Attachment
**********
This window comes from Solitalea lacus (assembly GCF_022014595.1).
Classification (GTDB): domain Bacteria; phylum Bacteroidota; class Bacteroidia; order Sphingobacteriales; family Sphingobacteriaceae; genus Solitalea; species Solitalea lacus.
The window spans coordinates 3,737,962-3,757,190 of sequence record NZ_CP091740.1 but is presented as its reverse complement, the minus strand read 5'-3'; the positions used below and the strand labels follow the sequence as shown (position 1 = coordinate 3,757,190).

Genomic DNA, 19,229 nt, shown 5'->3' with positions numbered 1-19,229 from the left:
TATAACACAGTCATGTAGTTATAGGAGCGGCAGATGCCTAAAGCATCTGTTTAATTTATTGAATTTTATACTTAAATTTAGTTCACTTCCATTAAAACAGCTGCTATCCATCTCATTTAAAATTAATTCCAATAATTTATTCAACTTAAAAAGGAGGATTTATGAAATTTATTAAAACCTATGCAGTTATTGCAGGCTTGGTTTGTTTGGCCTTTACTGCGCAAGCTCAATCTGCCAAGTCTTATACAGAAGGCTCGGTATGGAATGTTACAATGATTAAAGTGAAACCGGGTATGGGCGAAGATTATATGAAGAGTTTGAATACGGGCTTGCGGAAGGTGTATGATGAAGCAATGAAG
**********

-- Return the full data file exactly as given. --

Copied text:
This window comes from Solitalea lacus (assembly GCF_022014595.1).
Classification (GTDB): domain Bacteria; phylum Bacteroidota; class Bacteroidia; order Sphingobacteriales; family Sphingobacteriaceae; genus Solitalea; species Solitalea lacus.
The window spans coordinates 3,737,962-3,757,190 of sequence record NZ_CP091740.1 but is presented as its reverse complement, the minus strand read 5'-3'; the positions used below and the strand labels follow the sequence as shown (position 1 = coordinate 3,757,190).

Genomic DNA, 19,229 nt, shown 5'->3' with positions numbered 1-19,229 from the left:
TATAACACAGTCATGTAGTTATAGGAGCGGCAGATGCCTAAAGCATCTGTTTAATTTATTGAATTTTATACTTAAATTTAGTTCACTTCCATTAAAACAGCTGCTATCCATCTCATTTAAAATTAATTCCAATAATTTATTCAACTTAAAAAGGAGGATTTATGAAATTTATTAAAACCTATGCAGTTATTGCAGGCTTGGTTTGTTTGGCCTTTACTGCGCAAGCTCAATCTGCCAAGTCTTATACAGAAGGCTCGGTATGGAATGTTACAATGATTAAAGTGAAACCGGGTATGGGCGAAGATTATATGAAGAGTTTGAATACGGGCTTGCGGAAGGTGTATGATGAAGCAATGAAG